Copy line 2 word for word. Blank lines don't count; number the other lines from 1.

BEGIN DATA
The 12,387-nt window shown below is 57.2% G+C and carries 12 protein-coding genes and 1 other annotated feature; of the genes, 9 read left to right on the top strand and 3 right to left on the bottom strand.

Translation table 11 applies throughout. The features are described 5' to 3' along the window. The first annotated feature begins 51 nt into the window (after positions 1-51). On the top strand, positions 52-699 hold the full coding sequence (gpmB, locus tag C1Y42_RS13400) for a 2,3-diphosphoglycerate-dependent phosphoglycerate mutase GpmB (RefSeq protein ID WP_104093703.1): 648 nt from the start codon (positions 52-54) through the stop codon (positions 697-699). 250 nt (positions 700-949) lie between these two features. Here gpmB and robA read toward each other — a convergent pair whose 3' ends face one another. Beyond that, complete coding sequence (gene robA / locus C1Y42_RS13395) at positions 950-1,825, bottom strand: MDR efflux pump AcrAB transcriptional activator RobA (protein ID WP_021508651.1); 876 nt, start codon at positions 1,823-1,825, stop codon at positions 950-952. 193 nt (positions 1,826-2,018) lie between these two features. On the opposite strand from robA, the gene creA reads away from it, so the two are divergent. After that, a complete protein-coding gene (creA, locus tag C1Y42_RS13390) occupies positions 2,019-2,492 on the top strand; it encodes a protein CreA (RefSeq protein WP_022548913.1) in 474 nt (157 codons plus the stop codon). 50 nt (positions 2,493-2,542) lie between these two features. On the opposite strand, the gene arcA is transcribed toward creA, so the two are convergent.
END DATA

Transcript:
Translation table 11 applies throughout. The features are described 5' to 3' along the window. The first annotated feature begins 51 nt into the window (after positions 1-51). On the top strand, positions 52-699 hold the full coding sequence (gpmB, locus tag C1Y42_RS13400) for a 2,3-diphosphoglycerate-dependent phosphoglycerate mutase GpmB (RefSeq protein ID WP_104093703.1): 648 nt from the start codon (positions 52-54) through the stop codon (positions 697-699). 250 nt (positions 700-949) lie between these two features. Here gpmB and robA read toward each other — a convergent pair whose 3' ends face one another. Beyond that, complete coding sequence (gene robA / locus C1Y42_RS13395) at positions 950-1,825, bottom strand: MDR efflux pump AcrAB transcriptional activator RobA (protein ID WP_021508651.1); 876 nt, start codon at positions 1,823-1,825, stop codon at positions 950-952. 193 nt (positions 1,826-2,018) lie between these two features. On the opposite strand from robA, the gene creA reads away from it, so the two are divergent. After that, a complete protein-coding gene (creA, locus tag C1Y42_RS13390) occupies positions 2,019-2,492 on the top strand; it encodes a protein CreA (RefSeq protein WP_022548913.1) in 474 nt (157 codons plus the stop codon). 50 nt (positions 2,493-2,542) lie between these two features. On the opposite strand, the gene arcA is transcribed toward creA, so the two are convergent.